I seem to recall a Rambam that says that if someone can work and chooses not to, there is no mitzvah to support such a person. But I can't find it. Am I mis-remembering?

EDIT: Is there something on the subject in the other rishonim and aharonim?

  • 1
    Could you be thinking of Rambam's condemnation (Hilkhot Talmud Torah 3:10) of people who refuse to work, become poor and then take charity money?
    – mevaqesh
    Oct 29, 2017 at 21:05
  • No-this passage had to do with whether one has to give to such a person.
    – B111
    Oct 29, 2017 at 21:34
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    There is a din with someone who sold himself to goym several times, not to buy him again
    – kouty
    Oct 30, 2017 at 13:54
  • If you wish views from other Rishonim/Ahronim (your comment above) you should note so in the question above. You an edit your question here. I will edit my answer to add some
    – mbloch
    Oct 30, 2017 at 18:36
  • 1
    @B111 Goyim? ........
    – SAH
    Feb 22, 2018 at 2:53

1 Answer 1


Are you maybe remembering the end of Hilkhot Tshuva (10:18) in Rambam’s Mishne Torah where he writes:

One should always strain oneself and endure hardship and not come to depend on others rather than cast oneself onto the community. Thus the sages commanded, "Make your Sabbaths into weekdays rather than come to depend on others." Even if one is wise and revered and becomes poor, he should engage in some kind of craft, even a menial one, rather than come to depend on others. [...] Great sages were splitters of wood, raisers of beams, drawers of water for gardens, ironworkers, and blacksmiths rather than ask [for their living] from the community or accept anything when they gave to them.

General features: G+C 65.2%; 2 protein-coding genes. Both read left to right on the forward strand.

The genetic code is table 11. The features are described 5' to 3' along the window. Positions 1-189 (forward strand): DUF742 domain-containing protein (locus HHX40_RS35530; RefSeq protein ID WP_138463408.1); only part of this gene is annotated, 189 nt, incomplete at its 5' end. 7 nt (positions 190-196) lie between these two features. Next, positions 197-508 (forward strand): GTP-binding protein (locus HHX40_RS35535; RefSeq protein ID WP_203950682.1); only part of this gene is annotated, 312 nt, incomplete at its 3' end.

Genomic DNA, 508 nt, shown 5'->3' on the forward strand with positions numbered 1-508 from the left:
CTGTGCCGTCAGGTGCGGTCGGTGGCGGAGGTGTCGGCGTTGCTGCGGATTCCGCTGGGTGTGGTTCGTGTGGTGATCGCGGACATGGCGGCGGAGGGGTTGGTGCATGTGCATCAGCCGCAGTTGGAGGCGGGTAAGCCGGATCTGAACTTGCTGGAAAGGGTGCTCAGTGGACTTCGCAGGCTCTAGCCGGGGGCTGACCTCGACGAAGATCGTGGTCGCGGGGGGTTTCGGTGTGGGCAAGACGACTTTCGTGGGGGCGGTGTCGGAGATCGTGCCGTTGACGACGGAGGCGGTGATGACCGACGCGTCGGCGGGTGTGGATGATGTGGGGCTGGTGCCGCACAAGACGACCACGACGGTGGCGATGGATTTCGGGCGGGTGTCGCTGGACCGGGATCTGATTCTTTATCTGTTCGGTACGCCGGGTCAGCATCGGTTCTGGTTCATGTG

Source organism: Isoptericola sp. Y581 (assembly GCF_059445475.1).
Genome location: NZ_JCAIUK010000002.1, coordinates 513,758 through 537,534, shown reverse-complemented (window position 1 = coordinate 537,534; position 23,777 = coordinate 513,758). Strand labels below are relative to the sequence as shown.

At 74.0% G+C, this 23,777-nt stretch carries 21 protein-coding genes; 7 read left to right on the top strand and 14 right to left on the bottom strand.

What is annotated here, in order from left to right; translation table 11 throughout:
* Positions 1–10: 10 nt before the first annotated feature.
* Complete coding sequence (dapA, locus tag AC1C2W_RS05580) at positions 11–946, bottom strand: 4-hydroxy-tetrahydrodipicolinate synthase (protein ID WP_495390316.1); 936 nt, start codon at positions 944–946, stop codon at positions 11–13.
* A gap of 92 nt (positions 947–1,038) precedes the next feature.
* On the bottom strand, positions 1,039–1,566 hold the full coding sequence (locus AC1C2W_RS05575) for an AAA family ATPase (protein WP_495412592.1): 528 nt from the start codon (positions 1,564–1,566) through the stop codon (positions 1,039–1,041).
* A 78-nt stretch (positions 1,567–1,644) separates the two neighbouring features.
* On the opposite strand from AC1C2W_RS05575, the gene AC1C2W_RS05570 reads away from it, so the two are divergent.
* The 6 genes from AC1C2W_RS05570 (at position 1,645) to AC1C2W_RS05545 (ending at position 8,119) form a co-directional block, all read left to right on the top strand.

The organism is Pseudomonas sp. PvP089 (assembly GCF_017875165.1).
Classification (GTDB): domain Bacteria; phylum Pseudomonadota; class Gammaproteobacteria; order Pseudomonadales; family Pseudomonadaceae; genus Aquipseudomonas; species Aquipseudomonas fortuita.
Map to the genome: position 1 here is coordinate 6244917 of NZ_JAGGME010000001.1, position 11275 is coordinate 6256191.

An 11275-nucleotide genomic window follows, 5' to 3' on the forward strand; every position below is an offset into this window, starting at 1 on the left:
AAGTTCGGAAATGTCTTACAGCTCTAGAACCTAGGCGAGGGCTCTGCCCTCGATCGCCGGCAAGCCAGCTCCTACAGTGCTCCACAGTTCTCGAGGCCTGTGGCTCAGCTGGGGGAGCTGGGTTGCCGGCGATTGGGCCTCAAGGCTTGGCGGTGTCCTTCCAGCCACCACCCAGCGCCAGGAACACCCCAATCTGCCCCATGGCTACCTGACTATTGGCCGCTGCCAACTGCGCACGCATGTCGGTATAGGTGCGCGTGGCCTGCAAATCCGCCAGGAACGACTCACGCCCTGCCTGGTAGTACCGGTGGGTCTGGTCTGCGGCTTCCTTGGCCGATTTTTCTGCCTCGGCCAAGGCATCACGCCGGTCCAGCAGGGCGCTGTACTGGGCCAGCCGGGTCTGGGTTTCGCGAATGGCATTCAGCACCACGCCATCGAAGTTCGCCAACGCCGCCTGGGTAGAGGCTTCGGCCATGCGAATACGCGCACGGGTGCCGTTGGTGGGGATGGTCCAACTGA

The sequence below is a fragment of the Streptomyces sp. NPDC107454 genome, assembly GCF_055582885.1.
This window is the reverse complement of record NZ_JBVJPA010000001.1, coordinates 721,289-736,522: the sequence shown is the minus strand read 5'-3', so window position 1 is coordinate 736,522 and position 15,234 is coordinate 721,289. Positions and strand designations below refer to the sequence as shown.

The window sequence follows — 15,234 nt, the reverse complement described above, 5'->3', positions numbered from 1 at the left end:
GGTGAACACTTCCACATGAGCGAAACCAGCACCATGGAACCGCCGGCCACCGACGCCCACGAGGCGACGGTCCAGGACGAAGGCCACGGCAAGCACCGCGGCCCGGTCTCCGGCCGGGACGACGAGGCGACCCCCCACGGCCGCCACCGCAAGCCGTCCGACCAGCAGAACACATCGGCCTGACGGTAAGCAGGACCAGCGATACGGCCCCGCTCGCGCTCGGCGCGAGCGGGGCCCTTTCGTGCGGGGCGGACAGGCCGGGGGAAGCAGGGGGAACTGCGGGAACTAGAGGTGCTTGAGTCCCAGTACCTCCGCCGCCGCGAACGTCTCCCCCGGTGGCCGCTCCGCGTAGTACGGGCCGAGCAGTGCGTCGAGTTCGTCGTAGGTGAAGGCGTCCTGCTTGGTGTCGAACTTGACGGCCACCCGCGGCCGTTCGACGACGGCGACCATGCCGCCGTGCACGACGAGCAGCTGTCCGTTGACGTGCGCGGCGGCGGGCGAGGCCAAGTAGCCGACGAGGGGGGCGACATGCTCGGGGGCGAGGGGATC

Or in the very last part (10:19) he writes: ‎

Anyone who does not need [tzedakah] but deceives people and takes will not reach death in old age without having come to depend upon others [in reality].

You added in a comment above that you are also interested in views of other Rishonim and Ahronim. I would therefore point out some interesting sources from here

Rabbi Shmuel di Medina of Salonika (1506-1580) writes in his responsa (Teshuvos Maharshdam YD #166) that there is no obligation to provide charitable funds even to a poor person who has the capacity to work.

This view can further be buttressed with the explanation of the Kli Yakar on Chumash (Shmot 23:5): “You shall surely help with him” discussing the Mitzvah of Prikah and Teinah – assisting one’s fellow with a load.

This (the words “with him”) teaches you that it is only when he is with you in his work – and wishes to be established with you – then you are obligated to support him. However, if he sits and says, “Since the matter is upon you – you must lift it alone..” – it does not apply.

He further writes: “From here we have a response to a minority of the poor among our nation who place themselves upon the community and do not wish to work in any area of work even though they are able to do so.. And they cry foul if they are not given enough to sustain them. For on this, Hashem did not command, rather it states, “You shall surely help WITH HIM” and you shall surely establish it WITH HIM. For the poor person will do all he can find by himself to do, and if even then his hand cannot reach it, then each man of Israel is obligated to help him and strengthen him and give him what he is lacking.. even up to one hundred times.”

In Sefer Maalos HaMidos at the end of Hilchos Tzedakah, the author writes: “Nonetheless, it is worthy to refrain from giving him Tzedakah and embarrass him and shame him until he repents and tries working again so that he not be shameful in the eyes of people.”

  • No-I remember it dealing with whether someone has an obligation to give to person who chooses to beg rather than work.
    – B111
    Oct 29, 2017 at 21:32
  • IIRC, there is something in Avot Derav Nattan that somewhat expands on the 2nd citing. B"N, I'll see if I can locate it.
    – DanF
    Oct 30, 2017 at 14:34
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    the only real edit was to avoid another question on miyodeya of "haow come rav Shmuel di Medina lived till 174?" very well researched answer though
    – user15464
    Oct 30, 2017 at 18:46

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